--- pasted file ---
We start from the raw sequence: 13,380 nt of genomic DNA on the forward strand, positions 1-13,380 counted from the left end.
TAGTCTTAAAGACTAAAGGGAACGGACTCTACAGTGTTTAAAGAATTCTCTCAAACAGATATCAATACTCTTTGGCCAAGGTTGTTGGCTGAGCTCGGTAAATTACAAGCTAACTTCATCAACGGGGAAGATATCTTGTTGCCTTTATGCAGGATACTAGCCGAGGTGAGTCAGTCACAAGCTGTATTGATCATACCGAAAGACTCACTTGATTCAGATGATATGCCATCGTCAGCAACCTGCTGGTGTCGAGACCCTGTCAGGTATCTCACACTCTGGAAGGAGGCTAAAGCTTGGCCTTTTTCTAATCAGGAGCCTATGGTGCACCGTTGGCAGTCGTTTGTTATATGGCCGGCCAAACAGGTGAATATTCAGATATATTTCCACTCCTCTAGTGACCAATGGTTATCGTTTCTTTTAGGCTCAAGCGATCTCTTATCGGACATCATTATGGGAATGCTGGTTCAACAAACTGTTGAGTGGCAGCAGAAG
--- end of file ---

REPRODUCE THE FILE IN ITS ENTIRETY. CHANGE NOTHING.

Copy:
We start from the raw sequence: 13,380 nt of genomic DNA on the forward strand, positions 1-13,380 counted from the left end.
TAGTCTTAAAGACTAAAGGGAACGGACTCTACAGTGTTTAAAGAATTCTCTCAAACAGATATCAATACTCTTTGGCCAAGGTTGTTGGCTGAGCTCGGTAAATTACAAGCTAACTTCATCAACGGGGAAGATATCTTGTTGCCTTTATGCAGGATACTAGCCGAGGTGAGTCAGTCACAAGCTGTATTGATCATACCGAAAGACTCACTTGATTCAGATGATATGCCATCGTCAGCAACCTGCTGGTGTCGAGACCCTGTCAGGTATCTCACACTCTGGAAGGAGGCTAAAGCTTGGCCTTTTTCTAATCAGGAGCCTATGGTGCACCGTTGGCAGTCGTTTGTTATATGGCCGGCCAAACAGGTGAATATTCAGATATATTTCCACTCCTCTAGTGACCAATGGTTATCGTTTCTTTTAGGCTCAAGCGATCTCTTATCGGACATCATTATGGGAATGCTGGTTCAACAAACTGTTGAGTGGCAGCAGAAG